Recovery—Activities to restore damaged facilities and equipment, and support the economic and social revitalization of affected areas to their pre-emergency status.
On the state level, these four elements encompass many different aspects, from planning and implementation to training and exercises. A state emergency manager will interact with all sectors of the population, including other state agencies, elected officials, local jurisdictions, all public safety personnel, the private sector, volunteer organizations, and the public.
State Emergency Management Organizational Structure, Budgets and Staff
States use a variety of structures when it comes to the emergency management function. In 16 states, the emergency management office is located within the state military department under the auspices of the adjutant general. Fifteen states have emergency management in the public safety department. In eight states, it is housed in the governor’s office and in eight states emergency management is in a combined emergency management/homeland security agency. In two states, the office is located within the state police department. The remaining states use other organizational structures. Regardless of how an agency’s daily operations are organized, most governors make the final decision on who serves as the state emergency management director. The governor appoints the state emergency management director in 31 states.
The majority of states—30 to be exact—combine their emergency management and homeland security full-time equivalent positions. The total number of full-time equivalents for these states is 3,756 and averages 125 staff per state. For those states that have a stand-alone emergency management office, full-time equivalent positions total 2,295, averaging about 104 per state. Agency operating budgets for the 2016 fiscal year range up to $174 million, with the average state agency budget at approximately $11 million, while the median is about $3 million.
State Homeland Security Funding and Responsibilities
The Homeland Security Grant Program is a central federal source that supports and sustains state and local government homeland security capabilities. Thirteen states rely solely on those federal grants to fund their homeland security offices. This represents a decrease from 2016, when 15 states depended totally on federal grants. Twenty-seven states receive at least 60 percent of their funding for their state homeland security office from federal sources, down from 39 percent in 2016. On average, states rely on 76.1 percent federal funding, 21.3 percent state appropriations, and 3.9 percent from other sources to pay for their homeland security function.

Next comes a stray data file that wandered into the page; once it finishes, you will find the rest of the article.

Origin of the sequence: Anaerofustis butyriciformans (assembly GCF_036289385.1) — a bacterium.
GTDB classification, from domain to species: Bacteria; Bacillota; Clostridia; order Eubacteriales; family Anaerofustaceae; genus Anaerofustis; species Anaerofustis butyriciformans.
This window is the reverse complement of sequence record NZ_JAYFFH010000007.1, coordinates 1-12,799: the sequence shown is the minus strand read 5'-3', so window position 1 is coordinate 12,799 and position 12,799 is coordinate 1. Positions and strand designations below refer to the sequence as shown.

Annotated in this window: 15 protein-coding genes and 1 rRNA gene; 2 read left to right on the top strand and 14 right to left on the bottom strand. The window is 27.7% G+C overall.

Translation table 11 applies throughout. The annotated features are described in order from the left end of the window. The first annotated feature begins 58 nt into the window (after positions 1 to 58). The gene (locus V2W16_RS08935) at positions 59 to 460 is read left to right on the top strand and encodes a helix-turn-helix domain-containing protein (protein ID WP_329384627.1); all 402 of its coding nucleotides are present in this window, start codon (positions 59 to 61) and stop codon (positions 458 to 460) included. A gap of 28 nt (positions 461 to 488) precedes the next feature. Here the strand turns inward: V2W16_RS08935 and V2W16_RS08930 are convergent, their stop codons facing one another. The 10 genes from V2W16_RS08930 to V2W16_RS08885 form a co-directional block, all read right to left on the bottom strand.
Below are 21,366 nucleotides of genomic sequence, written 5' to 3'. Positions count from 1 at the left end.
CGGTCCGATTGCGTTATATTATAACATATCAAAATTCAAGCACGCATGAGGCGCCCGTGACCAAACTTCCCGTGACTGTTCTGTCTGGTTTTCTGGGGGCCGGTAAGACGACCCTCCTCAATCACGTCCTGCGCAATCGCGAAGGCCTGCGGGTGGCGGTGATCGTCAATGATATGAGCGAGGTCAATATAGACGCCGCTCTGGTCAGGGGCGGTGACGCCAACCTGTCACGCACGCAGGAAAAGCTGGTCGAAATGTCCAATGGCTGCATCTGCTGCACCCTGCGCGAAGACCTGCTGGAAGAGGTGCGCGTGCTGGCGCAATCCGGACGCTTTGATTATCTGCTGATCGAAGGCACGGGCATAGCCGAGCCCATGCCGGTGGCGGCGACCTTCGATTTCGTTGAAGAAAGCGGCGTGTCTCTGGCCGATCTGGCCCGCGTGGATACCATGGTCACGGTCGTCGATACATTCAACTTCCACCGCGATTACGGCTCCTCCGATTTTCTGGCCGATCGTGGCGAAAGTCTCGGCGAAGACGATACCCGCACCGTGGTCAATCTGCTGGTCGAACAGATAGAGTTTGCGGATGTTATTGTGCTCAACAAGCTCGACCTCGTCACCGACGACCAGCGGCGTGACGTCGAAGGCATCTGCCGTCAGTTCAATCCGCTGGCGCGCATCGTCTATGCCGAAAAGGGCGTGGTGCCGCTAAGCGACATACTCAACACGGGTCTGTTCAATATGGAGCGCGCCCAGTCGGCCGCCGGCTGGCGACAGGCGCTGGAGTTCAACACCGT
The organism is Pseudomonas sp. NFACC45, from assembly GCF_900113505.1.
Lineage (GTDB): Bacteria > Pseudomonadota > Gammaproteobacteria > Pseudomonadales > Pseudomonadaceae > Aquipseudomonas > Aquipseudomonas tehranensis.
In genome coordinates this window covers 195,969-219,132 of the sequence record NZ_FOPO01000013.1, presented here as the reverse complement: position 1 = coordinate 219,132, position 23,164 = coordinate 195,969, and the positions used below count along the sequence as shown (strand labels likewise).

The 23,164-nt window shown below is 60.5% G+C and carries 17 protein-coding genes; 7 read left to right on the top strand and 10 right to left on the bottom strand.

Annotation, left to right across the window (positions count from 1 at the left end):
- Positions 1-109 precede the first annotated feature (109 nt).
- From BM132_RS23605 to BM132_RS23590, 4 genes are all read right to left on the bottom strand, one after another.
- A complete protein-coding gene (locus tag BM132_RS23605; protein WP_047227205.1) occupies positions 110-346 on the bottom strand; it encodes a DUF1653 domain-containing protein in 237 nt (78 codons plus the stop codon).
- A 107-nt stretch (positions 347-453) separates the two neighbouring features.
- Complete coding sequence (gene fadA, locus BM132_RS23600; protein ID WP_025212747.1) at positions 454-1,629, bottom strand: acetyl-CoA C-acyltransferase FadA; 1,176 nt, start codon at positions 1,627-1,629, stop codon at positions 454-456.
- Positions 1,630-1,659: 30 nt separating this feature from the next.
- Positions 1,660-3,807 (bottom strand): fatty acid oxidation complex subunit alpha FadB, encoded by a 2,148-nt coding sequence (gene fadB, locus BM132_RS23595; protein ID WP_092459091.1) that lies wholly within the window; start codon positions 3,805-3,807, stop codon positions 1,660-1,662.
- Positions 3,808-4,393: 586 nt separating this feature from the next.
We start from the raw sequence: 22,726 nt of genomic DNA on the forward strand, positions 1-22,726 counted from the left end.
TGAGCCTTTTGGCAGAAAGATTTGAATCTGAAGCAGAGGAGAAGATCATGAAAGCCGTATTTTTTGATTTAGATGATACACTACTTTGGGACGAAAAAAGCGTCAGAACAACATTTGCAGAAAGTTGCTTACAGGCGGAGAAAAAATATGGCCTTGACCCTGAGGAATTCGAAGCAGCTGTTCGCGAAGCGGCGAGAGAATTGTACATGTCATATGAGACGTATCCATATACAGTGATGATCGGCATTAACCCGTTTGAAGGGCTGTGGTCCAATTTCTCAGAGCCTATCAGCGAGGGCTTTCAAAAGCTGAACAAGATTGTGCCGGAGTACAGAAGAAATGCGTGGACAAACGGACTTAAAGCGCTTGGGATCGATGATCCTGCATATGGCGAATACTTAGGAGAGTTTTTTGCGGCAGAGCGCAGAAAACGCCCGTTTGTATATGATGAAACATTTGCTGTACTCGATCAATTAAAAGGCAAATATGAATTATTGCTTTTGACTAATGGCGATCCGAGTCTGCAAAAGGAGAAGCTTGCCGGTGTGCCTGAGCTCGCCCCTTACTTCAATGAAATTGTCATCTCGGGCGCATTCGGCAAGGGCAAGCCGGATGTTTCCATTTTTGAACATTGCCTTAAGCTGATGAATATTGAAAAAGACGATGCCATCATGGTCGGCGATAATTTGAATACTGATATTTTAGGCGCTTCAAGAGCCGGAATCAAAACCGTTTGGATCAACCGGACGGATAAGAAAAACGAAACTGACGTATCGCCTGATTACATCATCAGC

When it comes to the state homeland security offices, responsibilities and organizational structures vary from state to state. In some cases, state homeland security directors manage grants and budgets; in others, they have very limited roles. In 13 states, a combined emergency management/ homeland security office oversees daily operations of the homeland security function. Fourteen states keep the homeland security function in their public safety department and eight states have it in the adjutant general/military affairs department. Nine states run homeland security out of the governor’s office. The rest of the states have other organizational structures for their homeland security function.
EMAC—Sustaining a Nationwide Capability
Since 1996, the Emergency Management Assistance Compact, or EMAC, has served as the leading state-to-state mutual aid agreement, providing well-established mechanisms for states to help each other when a disaster occurs. State-to-state mutual aid often allows for more timely and cost effective disaster response than the use of federal resources. Further, EMAC is evolving to include virtual missions that can be carried out by personnel working in their home states rather than deploying into the disaster area. Examples of virtual EMAC missions include GIS and cyber and social media monitoring. Virtual mutual aid reduces mission costs and provides additional training for personnel without leaving their offices.
With the current political climate and the uncertainties of future federal budgets, more states will continue to use EMAC as a vehicle to leverage regional resources. As EMAC continues to evolve, state emergency management will continue to identify additional areas where states can fill the gap in federal resources.
Building Capacity with EMPG
In addition to leveraging EMAC for resources during disaster response, states and locals also build capacity and enhance their capability to respond to disasters when they use the Emergency Management Performance Grants, or EMPG. EMPG is essential for the building and sustainment of critical capabilities for disaster preparedness, response, recovery and mitigation across the country. The program is the only source of federal funding directed to state and local governments for planning, training, exercises, and key professional expertise for all-hazard emergency preparedness.